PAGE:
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Backcountry Ethics

The imperfect science of sanitation and ethical camping procedures-

It is no longer acceptable to build beds of green pine boughs (or dead ones, for that matter), lash log furniture, trench tents, hack green trees and otherwise disturb the natural environment to suit our whims. There's just too little of the wilderness and too many of us. If we are to preserve the remaining backcountry for future generations, then each of us must adopt a solemn "I care" attitude. We must unfailingly practice ethical use of our natural resources, and we must teach - indeed, preach -ethics to all who will listen. And for those who turn the other ear, there must be laws . . . and penalties. The alternative is regulation upon regulation and a lessened quality of experience for everyone.

Here are the recommended land and water use procedures:

Disposal of human and food wastes

 Bury these wastes in mineral soil (if possible), four to twelve inches deep. The upper foot of soil contains the majority of decomposer organisms and so ensures the fastest rate of decay.

Toilet paper should be burned.
 Unburned tissue may take a season or more to degrade. Human waste will be gone in a matter of days if the weather is warm. When camping on the granite rock of the Canadian shield, or anywhere soil cover is at a premium, simply follow the recommended procedure for "shallow burial" and cover the waste with whatever soil cover is available.

Please do not leave leftover food around camp "for the animals"

- this will upset their ecology and make them dependent on man, not to mention the aggravation they'll bestow on campers who will later occupy the site.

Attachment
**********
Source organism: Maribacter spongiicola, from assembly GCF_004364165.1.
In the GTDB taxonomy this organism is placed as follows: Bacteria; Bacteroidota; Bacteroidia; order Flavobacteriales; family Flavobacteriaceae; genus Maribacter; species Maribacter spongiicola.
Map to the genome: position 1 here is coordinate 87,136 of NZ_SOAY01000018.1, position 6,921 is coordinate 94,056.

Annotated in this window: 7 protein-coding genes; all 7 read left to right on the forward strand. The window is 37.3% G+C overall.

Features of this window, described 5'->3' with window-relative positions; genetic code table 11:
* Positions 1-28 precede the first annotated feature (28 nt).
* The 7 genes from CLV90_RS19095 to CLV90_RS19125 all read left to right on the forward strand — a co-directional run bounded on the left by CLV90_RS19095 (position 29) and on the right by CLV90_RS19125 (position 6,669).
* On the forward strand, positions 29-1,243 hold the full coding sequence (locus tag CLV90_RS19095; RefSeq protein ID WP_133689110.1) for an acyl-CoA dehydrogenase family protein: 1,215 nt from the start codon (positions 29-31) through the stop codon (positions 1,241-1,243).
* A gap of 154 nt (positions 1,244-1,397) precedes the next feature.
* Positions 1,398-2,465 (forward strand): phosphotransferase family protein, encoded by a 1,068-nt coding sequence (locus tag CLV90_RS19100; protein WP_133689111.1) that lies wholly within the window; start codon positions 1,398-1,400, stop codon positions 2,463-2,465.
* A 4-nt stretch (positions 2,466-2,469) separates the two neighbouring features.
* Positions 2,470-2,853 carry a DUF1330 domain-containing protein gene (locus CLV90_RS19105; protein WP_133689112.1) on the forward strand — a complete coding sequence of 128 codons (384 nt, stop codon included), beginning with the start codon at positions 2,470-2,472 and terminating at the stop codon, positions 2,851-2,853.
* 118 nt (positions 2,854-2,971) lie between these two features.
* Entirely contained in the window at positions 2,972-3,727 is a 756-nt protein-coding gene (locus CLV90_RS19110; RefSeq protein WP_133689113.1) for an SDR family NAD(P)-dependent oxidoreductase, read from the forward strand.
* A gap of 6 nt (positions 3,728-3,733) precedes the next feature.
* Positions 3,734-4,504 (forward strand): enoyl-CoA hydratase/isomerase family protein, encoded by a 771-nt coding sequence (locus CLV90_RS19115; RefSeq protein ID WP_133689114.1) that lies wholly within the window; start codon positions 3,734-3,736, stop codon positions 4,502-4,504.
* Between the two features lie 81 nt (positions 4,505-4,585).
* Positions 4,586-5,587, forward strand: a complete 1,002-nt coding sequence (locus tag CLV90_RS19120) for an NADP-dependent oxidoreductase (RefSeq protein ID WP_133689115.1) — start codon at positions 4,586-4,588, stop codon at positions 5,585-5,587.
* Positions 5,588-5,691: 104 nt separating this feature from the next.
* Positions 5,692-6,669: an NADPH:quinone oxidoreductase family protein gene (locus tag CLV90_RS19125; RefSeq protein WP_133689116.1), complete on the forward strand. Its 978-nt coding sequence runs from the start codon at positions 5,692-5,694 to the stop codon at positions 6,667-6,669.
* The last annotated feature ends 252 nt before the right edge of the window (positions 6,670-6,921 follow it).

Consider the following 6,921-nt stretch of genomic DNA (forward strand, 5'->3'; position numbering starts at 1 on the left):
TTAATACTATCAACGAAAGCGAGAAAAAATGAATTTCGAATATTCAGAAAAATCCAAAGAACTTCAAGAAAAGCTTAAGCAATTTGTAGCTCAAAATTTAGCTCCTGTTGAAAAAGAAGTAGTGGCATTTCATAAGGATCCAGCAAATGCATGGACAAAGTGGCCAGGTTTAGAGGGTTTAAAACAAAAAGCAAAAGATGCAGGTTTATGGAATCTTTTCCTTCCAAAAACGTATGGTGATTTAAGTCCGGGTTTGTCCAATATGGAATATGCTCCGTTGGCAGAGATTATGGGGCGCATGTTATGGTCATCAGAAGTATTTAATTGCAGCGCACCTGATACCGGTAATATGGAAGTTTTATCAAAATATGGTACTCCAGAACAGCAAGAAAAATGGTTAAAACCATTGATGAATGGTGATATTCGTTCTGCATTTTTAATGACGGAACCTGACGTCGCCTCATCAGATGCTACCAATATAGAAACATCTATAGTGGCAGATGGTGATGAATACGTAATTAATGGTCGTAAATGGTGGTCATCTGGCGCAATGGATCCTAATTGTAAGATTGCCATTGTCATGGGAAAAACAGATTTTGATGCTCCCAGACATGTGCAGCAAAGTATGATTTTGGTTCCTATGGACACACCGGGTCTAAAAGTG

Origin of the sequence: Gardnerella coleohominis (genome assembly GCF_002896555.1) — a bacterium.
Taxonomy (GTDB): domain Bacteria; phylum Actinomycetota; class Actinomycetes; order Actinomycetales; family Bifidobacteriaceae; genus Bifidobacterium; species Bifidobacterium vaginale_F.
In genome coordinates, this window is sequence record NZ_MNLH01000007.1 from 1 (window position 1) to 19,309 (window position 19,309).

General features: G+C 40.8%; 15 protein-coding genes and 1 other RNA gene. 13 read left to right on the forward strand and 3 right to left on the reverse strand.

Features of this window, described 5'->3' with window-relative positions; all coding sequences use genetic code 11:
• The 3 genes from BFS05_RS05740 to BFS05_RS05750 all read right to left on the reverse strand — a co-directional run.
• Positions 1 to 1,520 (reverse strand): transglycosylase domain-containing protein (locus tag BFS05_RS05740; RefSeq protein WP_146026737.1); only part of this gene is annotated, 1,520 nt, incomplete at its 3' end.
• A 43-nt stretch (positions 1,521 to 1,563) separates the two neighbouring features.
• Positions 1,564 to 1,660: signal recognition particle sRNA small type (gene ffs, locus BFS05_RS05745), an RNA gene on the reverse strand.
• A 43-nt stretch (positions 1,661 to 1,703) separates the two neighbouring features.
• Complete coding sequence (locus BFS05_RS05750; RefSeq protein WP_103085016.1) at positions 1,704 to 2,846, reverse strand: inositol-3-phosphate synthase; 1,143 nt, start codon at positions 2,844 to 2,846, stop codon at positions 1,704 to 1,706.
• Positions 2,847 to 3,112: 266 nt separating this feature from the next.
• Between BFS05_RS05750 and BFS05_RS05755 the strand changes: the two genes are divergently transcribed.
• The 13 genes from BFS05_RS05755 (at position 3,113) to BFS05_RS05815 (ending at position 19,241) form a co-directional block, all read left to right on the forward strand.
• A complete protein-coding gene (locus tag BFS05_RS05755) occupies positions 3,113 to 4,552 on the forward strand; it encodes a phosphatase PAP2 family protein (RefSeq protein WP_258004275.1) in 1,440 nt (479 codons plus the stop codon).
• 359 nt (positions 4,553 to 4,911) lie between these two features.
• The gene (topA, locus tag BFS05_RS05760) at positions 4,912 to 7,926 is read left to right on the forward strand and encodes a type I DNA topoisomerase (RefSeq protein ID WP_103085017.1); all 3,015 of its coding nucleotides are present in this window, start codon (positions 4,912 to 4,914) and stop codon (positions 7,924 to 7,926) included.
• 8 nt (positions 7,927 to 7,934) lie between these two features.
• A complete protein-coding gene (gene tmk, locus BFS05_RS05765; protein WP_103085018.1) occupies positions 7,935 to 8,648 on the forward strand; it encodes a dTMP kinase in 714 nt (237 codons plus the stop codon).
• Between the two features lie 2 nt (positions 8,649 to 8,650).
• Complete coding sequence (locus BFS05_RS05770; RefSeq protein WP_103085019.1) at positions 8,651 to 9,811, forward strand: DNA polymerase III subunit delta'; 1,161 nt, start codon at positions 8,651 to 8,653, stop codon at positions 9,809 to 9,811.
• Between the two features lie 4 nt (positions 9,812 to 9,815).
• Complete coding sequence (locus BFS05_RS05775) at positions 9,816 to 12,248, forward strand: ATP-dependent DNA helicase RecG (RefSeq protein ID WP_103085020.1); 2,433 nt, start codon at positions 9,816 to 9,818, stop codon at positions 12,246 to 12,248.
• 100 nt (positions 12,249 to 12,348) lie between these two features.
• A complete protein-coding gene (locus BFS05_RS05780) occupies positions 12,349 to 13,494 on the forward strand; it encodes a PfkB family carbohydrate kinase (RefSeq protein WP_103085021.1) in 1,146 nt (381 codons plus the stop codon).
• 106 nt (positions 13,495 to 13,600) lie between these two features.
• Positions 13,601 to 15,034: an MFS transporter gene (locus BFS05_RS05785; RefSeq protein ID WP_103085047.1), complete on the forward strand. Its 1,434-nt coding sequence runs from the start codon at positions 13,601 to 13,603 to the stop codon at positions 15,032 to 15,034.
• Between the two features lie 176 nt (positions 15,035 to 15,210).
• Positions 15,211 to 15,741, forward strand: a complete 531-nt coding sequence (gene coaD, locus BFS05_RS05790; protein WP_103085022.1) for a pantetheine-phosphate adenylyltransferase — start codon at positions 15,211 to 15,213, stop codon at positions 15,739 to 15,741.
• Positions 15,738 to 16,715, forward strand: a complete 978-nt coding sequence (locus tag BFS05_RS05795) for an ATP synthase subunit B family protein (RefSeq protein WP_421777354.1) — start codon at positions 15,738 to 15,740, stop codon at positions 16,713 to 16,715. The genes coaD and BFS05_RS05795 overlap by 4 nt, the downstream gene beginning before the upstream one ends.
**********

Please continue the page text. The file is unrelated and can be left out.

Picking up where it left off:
Fish entrails

 It is illegal in most states to throw fish entrails into a lake or river, and for good reason. Bacteria consume the viscera and multiply, which raises germ levels to possibly dangerous proportions. Bacteria also use vast amounts of oxygen, which in turn robs fish and aquatic organisms of this essential element. Since food scraps react similarly, they too should never be tossed into a body of water.

Bury fish remains as you would food wastes - 100 feet from water and well away from the campsite area. If you are camping in a very remote area where seagulls are common, you may leave viscera on a large rock - well away from human habitation - for the gulls. This procedure is not acceptable on heavily used lakes!

Cans and bottles should always be packed out of the wilderness. 
Tin cans should be burned out and crushed flat with the back of an axe or your boot, then packed out. The typical steel can requires about 75 years to decompose completely; aluminum cans may need 500 years! A glass bottle could last one million years in the environment!
We do not bury cans and bottles today. 

Your garbage detail will be easier if you make a strong nylon bag, with drawstring, for this purpose.

Dish washing

Dishes should never be washed in a waterway. Food scraps encourage bacterial growth and even biodegradable detergents kill essential microorganisms. Dishes should be washed on land in a large cooking pot. Dish water is best disposed of on mineral soil, 100 feet from a lake or river.

Swimming is fine, but "bathing" is not. If you use soap to wash your hair and body, please rinse on the shore (with a bucket of water), well away from the water's edge.


And a word about biodegradable products

 It's fashionable today to extol the virtues of biodegradable products over those which do not break down by bacterial action. Certainly, you should choose biodegradable detergents, tissues, and toilet paper whenever  possible. Be aware, however, that even the best biodegradable products depend upon bacteria, moisture . . .